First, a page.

H engine

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Animation of an H engine H-engine.gif
Animation of an H engine

An H engine is a piston engine comprising two separate flat engines (complete with separate crankshafts), most often geared to a common output shaft. The name "H engine" is due to the engine blocks resembling a letter "H" when viewed from the front. The most successful "H" engine in this form was the Napier Dagger and its derivatives. The name was also applied to engines of the same basic layout, but rotated through 90 degrees—most famously the Napier Sabre series. A variation on the "H" theme were the Fairey Prince (H-16) & Fairey P.24 Monarch, where the two engines retained separate drives, driving Contra-rotating propellers through separate concentric shafts. Although successful, they only existed in prototype form.


The H engine is a relatively rare layout, with its main use being in aircraft engines during the 1930s and 1940s. The 1966 Lotus 43 Formula One car used a 16-cylinder H engine, and an 8-cylinder H engine was used for powerboat racing in the 1970s.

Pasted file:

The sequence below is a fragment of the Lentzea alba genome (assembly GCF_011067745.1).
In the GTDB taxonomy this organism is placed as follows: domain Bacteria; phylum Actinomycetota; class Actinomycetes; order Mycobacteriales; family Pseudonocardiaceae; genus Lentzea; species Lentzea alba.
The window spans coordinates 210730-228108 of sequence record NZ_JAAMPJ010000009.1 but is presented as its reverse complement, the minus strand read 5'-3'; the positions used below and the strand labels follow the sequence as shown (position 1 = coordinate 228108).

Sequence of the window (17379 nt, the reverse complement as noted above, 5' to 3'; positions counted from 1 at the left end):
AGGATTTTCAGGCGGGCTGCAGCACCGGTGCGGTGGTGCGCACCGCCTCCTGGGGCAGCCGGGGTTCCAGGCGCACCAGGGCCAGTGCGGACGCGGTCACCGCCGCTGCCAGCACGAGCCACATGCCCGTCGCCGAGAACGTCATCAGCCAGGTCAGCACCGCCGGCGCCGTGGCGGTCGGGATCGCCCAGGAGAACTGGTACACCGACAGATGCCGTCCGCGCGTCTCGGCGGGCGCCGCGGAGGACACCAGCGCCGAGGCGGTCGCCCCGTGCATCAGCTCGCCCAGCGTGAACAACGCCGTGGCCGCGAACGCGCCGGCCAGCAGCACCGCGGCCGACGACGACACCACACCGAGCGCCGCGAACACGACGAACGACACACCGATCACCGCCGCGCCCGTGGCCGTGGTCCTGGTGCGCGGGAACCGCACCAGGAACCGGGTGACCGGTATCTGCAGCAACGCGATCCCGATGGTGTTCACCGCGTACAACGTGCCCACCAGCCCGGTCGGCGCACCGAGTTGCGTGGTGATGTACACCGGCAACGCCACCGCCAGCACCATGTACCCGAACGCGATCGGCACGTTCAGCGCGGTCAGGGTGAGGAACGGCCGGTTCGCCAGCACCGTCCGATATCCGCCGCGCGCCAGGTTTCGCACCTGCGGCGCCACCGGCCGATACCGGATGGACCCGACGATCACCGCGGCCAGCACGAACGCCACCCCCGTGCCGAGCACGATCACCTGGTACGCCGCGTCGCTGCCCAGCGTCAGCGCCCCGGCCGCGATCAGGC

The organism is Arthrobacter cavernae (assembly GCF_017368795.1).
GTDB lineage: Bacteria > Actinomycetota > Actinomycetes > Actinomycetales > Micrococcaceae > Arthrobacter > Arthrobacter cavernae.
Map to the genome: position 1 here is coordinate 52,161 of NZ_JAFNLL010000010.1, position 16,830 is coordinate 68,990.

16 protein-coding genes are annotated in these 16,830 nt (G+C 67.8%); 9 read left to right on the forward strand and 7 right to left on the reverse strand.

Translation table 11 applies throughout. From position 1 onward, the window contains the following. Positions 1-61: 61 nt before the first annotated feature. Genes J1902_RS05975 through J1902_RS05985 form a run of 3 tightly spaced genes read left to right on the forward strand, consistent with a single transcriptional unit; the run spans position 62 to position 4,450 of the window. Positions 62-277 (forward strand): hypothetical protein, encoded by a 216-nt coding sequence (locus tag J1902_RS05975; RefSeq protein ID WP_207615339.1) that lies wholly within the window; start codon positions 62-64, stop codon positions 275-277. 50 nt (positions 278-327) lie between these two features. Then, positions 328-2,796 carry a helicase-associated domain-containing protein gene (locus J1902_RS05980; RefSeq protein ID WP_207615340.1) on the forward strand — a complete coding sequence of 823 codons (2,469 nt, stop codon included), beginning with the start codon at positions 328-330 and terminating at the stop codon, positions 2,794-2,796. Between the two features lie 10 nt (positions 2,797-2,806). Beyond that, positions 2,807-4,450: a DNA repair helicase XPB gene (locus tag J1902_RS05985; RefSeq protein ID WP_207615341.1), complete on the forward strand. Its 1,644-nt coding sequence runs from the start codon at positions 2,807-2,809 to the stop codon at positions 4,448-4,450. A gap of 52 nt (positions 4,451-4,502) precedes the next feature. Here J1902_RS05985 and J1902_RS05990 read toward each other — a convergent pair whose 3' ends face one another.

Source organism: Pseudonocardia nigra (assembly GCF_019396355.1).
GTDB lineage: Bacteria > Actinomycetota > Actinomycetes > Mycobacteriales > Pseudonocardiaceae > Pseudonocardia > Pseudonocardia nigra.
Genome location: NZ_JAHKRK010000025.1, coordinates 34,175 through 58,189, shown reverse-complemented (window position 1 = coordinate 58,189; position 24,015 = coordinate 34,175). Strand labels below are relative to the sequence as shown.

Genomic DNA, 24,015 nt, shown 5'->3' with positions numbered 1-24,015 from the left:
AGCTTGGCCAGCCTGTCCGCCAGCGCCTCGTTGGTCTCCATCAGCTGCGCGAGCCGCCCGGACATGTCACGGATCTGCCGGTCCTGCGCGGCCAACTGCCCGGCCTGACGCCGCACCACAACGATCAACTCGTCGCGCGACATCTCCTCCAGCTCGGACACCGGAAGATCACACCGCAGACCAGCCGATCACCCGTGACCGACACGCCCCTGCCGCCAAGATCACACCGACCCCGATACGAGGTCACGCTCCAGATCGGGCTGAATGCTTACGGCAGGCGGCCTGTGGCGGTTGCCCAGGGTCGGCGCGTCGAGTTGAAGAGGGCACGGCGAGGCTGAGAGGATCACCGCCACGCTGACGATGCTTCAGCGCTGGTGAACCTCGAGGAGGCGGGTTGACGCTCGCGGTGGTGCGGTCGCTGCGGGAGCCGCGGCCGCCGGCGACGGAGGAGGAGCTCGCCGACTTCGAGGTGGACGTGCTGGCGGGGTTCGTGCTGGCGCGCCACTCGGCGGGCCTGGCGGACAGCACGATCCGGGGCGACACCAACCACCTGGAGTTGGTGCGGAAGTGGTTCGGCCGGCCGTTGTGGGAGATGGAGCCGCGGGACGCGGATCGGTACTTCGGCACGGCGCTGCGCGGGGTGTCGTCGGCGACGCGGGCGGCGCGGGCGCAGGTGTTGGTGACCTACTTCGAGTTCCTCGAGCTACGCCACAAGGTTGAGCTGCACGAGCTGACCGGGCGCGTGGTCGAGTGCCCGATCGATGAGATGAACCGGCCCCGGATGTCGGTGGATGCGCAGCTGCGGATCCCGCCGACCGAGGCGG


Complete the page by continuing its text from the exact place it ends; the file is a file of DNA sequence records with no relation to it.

The benefits of an H engine are the ability to share common parts with the flat engine upon which it is based, and the good engine balance which results in less vibration (which is difficult to achieve in many other types of four-cylinder engines). [1]

However, H engines are relatively heavy and have a high centre of gravity. The latter is not only due to the second crankshaft being located near the top of the engine, but also the engine must be high enough off the ground to allow clearance underneath for the exhaust pipes[ citation needed ].

The U engine layout uses a similar concept, placing two straight engines side-by-side.


Aircraft engines

Napier Sabre H-24 engine (starboard side) CASM - Napier Sabre - 030906.jpg
Napier Sabre H-24 engine (starboard side)

Formula One racing engines

The British Racing Motors (BRM) H-16 Formula One engine won the 1966 US Grand Prix in a Lotus 43 driven by Jim Clark. [2] It was also used by the unsuccessful 1966 BRM P83 car driven by Graham Hill and Jackie Stewart. As a racing-car engine it was hampered by a high center of gravity, and it was heavy and complex, with gear-driven twin overhead cams for each of four cylinder heads, two gear-coupled crankshafts, and mechanical fuel injection. [3] [4]

Motorcycle engines

Brough Superior H-4 motorcycle engine Brough Superior Golden Dream (close up).JPG
Brough Superior H-4 motorcycle engine

The Brough Superior Golden Dream motorcycle, first shown in 1938. [5] A 1,000 cc H-4 design and a few units were produced in early 1939. Any development planned was interrupted by World War II and subsequent years of austerity.